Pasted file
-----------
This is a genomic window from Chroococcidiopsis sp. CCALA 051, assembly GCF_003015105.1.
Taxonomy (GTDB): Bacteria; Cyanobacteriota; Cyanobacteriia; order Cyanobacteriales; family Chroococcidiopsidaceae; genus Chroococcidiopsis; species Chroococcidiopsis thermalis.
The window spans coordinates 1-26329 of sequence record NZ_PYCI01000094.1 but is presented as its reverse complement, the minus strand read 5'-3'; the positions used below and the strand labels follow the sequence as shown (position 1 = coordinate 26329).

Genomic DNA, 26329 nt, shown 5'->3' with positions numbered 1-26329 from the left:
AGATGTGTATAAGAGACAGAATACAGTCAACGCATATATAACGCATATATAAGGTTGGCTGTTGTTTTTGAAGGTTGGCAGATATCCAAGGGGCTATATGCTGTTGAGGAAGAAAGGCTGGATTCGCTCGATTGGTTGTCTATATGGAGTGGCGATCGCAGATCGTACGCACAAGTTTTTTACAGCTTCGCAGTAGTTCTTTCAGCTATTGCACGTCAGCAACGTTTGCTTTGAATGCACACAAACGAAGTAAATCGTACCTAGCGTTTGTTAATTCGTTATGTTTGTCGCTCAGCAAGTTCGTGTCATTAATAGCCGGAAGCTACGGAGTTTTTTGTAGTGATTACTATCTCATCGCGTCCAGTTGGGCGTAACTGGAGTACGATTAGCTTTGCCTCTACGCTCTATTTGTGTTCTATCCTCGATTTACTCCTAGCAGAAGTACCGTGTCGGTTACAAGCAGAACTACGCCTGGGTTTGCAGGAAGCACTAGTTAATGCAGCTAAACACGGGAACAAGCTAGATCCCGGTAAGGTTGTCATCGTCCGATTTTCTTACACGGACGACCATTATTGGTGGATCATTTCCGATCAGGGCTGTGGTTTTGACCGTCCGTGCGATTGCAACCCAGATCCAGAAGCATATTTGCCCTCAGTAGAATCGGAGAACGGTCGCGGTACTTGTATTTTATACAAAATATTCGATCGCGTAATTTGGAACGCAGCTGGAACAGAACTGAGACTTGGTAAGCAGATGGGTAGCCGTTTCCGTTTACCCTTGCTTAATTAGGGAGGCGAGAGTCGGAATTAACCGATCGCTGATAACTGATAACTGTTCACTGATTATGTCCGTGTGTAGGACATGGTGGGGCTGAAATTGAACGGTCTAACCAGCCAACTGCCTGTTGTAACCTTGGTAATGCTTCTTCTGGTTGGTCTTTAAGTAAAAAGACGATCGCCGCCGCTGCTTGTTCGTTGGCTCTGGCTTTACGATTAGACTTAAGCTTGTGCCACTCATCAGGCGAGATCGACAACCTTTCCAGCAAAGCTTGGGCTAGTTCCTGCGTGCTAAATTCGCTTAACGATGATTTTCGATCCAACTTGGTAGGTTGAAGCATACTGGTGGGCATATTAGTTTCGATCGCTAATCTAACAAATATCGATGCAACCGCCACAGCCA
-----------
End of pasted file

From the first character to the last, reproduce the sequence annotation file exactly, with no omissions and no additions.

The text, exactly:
This is a genomic window from Chroococcidiopsis sp. CCALA 051, assembly GCF_003015105.1.
Taxonomy (GTDB): Bacteria; Cyanobacteriota; Cyanobacteriia; order Cyanobacteriales; family Chroococcidiopsidaceae; genus Chroococcidiopsis; species Chroococcidiopsis thermalis.
The window spans coordinates 1-26329 of sequence record NZ_PYCI01000094.1 but is presented as its reverse complement, the minus strand read 5'-3'; the positions used below and the strand labels follow the sequence as shown (position 1 = coordinate 26329).

Genomic DNA, 26329 nt, shown 5'->3' with positions numbered 1-26329 from the left:
AGATGTGTATAAGAGACAGAATACAGTCAACGCATATATAACGCATATATAAGGTTGGCTGTTGTTTTTGAAGGTTGGCAGATATCCAAGGGGCTATATGCTGTTGAGGAAGAAAGGCTGGATTCGCTCGATTGGTTGTCTATATGGAGTGGCGATCGCAGATCGTACGCACAAGTTTTTTACAGCTTCGCAGTAGTTCTTTCAGCTATTGCACGTCAGCAACGTTTGCTTTGAATGCACACAAACGAAGTAAATCGTACCTAGCGTTTGTTAATTCGTTATGTTTGTCGCTCAGCAAGTTCGTGTCATTAATAGCCGGAAGCTACGGAGTTTTTTGTAGTGATTACTATCTCATCGCGTCCAGTTGGGCGTAACTGGAGTACGATTAGCTTTGCCTCTACGCTCTATTTGTGTTCTATCCTCGATTTACTCCTAGCAGAAGTACCGTGTCGGTTACAAGCAGAACTACGCCTGGGTTTGCAGGAAGCACTAGTTAATGCAGCTAAACACGGGAACAAGCTAGATCCCGGTAAGGTTGTCATCGTCCGATTTTCTTACACGGACGACCATTATTGGTGGATCATTTCCGATCAGGGCTGTGGTTTTGACCGTCCGTGCGATTGCAACCCAGATCCAGAAGCATATTTGCCCTCAGTAGAATCGGAGAACGGTCGCGGTACTTGTATTTTATACAAAATATTCGATCGCGTAATTTGGAACGCAGCTGGAACAGAACTGAGACTTGGTAAGCAGATGGGTAGCCGTTTCCGTTTACCCTTGCTTAATTAGGGAGGCGAGAGTCGGAATTAACCGATCGCTGATAACTGATAACTGTTCACTGATTATGTCCGTGTGTAGGACATGGTGGGGCTGAAATTGAACGGTCTAACCAGCCAACTGCCTGTTGTAACCTTGGTAATGCTTCTTCTGGTTGGTCTTTAAGTAAAAAGACGATCGCCGCCGCTGCTTGTTCGTTGGCTCTGGCTTTACGATTAGACTTAAGCTTGTGCCACTCATCAGGCGAGATCGACAACCTTTCCAGCAAAGCTTGGGCTAGTTCCTGCGTGCTAAATTCGCTTAACGATGATTTTCGATCCAACTTGGTAGGTTGAAGCATACTGGTGGGCATATTAGTTTCGATCGCTAATCTAACAAATATCGATGCAACCGCCACAGCCA